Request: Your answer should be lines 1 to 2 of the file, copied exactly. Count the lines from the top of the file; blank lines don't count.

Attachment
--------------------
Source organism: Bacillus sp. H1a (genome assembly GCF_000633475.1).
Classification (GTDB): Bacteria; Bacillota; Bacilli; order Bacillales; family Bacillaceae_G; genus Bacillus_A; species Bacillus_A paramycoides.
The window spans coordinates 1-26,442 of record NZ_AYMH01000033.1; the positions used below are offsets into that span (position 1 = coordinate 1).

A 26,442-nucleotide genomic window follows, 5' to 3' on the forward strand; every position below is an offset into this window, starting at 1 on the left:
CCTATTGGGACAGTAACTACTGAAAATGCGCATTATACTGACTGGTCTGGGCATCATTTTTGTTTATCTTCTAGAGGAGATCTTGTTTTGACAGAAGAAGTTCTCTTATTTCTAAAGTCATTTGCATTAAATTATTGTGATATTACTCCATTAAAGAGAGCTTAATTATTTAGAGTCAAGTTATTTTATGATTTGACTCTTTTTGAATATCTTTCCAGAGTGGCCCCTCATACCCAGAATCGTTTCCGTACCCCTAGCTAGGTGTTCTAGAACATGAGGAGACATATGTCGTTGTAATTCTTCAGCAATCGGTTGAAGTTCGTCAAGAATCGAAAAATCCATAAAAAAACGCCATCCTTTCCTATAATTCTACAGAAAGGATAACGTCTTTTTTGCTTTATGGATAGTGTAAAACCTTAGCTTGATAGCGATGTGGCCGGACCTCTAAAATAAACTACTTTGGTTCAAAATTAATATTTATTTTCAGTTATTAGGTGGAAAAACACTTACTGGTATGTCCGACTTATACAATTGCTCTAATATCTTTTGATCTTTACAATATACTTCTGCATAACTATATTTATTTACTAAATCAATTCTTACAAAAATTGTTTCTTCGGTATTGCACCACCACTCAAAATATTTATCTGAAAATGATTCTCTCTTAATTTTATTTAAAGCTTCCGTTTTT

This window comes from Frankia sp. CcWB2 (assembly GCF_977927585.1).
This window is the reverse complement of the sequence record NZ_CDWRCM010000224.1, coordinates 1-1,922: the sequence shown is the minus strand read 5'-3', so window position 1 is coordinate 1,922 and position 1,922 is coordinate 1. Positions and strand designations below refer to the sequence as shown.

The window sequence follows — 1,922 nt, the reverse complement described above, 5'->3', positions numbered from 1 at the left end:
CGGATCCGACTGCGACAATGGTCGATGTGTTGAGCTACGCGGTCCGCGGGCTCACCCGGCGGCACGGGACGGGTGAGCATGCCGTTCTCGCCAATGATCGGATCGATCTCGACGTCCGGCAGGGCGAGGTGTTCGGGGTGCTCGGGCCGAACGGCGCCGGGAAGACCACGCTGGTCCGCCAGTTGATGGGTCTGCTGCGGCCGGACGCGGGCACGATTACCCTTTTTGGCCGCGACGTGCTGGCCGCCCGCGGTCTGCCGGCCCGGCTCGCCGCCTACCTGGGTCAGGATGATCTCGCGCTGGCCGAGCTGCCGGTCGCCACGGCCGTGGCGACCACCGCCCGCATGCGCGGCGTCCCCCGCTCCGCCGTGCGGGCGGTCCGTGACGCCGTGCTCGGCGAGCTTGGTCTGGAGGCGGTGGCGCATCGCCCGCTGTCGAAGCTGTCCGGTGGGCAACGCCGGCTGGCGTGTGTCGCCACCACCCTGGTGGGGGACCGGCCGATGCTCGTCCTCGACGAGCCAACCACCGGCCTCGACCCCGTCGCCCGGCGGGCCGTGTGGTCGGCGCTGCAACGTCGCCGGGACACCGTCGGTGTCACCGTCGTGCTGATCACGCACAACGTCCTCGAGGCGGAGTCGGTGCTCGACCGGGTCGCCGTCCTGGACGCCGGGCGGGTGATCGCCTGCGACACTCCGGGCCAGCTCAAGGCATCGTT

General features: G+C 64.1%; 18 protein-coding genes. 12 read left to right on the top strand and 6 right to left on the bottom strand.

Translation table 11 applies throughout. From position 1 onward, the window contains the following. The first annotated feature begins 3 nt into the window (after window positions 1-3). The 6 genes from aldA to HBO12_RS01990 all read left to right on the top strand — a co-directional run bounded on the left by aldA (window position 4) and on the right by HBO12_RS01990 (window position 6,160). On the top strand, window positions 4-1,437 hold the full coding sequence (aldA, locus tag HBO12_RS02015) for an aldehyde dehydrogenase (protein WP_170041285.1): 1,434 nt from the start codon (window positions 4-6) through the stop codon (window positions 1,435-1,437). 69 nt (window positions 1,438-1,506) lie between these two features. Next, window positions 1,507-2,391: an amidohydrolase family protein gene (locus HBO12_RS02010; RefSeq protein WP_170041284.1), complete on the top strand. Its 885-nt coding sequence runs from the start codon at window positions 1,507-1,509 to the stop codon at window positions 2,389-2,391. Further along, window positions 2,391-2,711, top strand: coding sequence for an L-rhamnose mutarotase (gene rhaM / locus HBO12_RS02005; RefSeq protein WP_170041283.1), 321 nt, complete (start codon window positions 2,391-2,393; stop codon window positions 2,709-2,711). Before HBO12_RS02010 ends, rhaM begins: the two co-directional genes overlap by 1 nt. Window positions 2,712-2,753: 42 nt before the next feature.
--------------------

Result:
Source organism: Bacillus sp. H1a (genome assembly GCF_000633475.1).
Classification (GTDB): Bacteria; Bacillota; Bacilli; order Bacillales; family Bacillaceae_G; genus Bacillus_A; species Bacillus_A paramycoides.